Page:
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Correspondence  |   October 1995
Carbon Dioxide Reactivity and Cerebral Ischemia: Is the Cortical Somatosensory Evoked Potential a Sensitive Detector of Cerebral Ischemia?
Author Notes
  • Michael E. Mahla, M.D., Associate Professor of Anesthesiology and Neurosurgery, Chief, Division of Neuroanesthesia Assistant Chairman for Education.
  • Cheri A. Sulek, M.D., Assistant Professor of Anesthesiology and Neurosurgery, Departments of Anesthesiology and Neurosurgery University of Florida College of Medicine P.O. Box 100254 Gainesville, Florida 32610-0254.
Article Information
Correspondence
Correspondence   |   October 1995
Carbon Dioxide Reactivity and Cerebral Ischemia: Is the Cortical Somatosensory Evoked Potential a Sensitive Detector of Cerebral Ischemia?
Anesthesiology 10 1995, Vol.83, 889-890.. doi:
Anesthesiology 10 1995, Vol.83, 889-890.. doi:
To the Editor:--Thiel et al. [1] attempted to establish a relationship between preoperative changes in cerebrovascular reactivity to carbon dioxide as determined by transcranial Doppler sonography and intraoperative changes in the cortical somatosensory evoked potential (SEP) waveforms. The authors concluded that, in patients with impaired carbon dioxide reactivity, the risk of cerebral ischemia, as assessed by intraoperative SEP recordings during carotid endarterectomy, was not increased. We are not sure, however, that the monitor used to detect cerebral ischemia is sensitive enough to warrant that conclusion. The investigators used cortical SEPs to monitor for cerebral ischemia based on the rationale that there is consensus that SEP monitoring is both highly sensitive and specific in detecting ischemia during carotid surgery. [2-4] In our opinion, that statement contains a bias according to the results of two other studies, [5,6] a laboratory study examining the threshold at which SEP changes during ischemia and a clinical study comparing SEP monitoring with electroencephalography (EEG) during carotid vascular surgery. The data from these studies suggest that SEP is less sensitive than EEG in detecting cortical cerebral ischemia. Nevertheless, data from humans do not show that one monitor is superior to the other in predicting clinically detectable postoperative neurologic deficit. Answering that question would require a very large study. In the absence of such a study, EEG monitoring is considered by many clinicians involved in neurologic monitoring, including us, to be more sensitive in detecting cerebral ischemia during carotid surgery. SEP monitoring likely misses mild ischemia, which might be reflected by EEG changes. Using continuous EEG as a monitor of ischemia would better test the primary hypothesis that preoperative loss of carbon dioxide reactivity predicts an increased risk of intraoperative cerebral ischemia. In our opinion, the authors can conclude only that, in patients with impaired carbon dioxide reactivity, the risk of severe cerebral ischemia is not increased during carotid crossclamping.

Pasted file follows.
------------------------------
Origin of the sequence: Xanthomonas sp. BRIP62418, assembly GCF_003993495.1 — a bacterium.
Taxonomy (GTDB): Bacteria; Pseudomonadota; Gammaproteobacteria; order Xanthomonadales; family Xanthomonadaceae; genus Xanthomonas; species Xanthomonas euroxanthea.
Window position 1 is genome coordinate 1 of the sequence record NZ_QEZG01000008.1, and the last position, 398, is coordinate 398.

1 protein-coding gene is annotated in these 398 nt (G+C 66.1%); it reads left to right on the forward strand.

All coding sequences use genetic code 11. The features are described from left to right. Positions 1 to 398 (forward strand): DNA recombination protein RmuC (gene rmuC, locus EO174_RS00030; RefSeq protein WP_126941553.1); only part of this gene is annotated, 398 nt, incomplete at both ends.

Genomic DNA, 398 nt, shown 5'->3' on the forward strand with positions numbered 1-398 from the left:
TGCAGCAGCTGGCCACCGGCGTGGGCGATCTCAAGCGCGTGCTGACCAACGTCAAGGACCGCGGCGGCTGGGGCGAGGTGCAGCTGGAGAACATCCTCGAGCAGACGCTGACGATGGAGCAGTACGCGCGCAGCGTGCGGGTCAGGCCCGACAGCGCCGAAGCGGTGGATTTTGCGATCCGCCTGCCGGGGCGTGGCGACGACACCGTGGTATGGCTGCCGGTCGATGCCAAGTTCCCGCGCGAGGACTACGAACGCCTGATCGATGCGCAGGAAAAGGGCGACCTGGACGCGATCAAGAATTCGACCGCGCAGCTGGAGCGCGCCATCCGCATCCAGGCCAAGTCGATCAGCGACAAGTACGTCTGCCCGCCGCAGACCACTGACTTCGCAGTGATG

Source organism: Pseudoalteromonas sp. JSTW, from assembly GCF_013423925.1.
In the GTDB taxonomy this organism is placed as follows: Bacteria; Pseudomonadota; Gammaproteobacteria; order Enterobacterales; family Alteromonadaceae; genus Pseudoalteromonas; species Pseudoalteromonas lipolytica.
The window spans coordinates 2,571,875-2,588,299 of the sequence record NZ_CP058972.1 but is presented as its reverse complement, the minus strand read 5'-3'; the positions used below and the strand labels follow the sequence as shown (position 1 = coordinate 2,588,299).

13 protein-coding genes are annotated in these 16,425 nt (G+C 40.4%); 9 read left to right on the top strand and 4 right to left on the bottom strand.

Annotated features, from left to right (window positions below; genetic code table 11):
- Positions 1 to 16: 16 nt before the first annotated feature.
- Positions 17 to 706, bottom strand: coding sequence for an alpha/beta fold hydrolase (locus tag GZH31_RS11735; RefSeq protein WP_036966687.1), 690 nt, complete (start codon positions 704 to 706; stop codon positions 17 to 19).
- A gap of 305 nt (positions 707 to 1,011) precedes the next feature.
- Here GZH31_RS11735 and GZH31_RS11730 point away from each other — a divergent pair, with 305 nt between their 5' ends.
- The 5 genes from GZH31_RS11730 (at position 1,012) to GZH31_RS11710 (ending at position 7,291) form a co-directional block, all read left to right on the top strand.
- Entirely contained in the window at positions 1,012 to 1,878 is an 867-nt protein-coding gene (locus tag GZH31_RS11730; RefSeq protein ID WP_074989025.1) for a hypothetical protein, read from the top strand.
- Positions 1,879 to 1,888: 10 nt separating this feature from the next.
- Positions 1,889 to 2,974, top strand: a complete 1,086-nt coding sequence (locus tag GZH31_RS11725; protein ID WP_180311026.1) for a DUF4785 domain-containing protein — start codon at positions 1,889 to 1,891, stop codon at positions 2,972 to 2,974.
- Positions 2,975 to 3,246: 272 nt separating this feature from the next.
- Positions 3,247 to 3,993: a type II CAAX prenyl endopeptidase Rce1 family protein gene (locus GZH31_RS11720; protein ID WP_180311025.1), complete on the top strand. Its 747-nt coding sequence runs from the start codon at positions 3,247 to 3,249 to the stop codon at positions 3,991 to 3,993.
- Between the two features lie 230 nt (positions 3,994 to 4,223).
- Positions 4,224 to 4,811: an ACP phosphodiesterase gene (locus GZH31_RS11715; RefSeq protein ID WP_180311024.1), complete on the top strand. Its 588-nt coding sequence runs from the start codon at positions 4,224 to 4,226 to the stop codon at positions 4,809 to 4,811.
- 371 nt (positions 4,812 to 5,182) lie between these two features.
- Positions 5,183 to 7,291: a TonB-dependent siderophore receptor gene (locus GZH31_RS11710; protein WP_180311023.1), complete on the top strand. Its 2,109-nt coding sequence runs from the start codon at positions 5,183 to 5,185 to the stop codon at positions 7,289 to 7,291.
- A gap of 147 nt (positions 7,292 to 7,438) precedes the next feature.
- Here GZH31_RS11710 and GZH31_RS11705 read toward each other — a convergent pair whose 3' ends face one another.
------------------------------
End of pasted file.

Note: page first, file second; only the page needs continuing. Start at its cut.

Michael E. Mahla, M.D., Associate Professor of Anesthesiology and Neurosurgery, Chief, Division of Neuroanesthesia Assistant Chairman for Education.
Cheri A. Sulek, M.D., Assistant Professor of Anesthesiology and Neurosurgery, Departments of Anesthesiology and Neurosurgery University of Florida College of Medicine P.O. Box 100254 Gainesville, Florida 32610-0254.
(Accepted for publication July 27, 1995.)
REFERENCES
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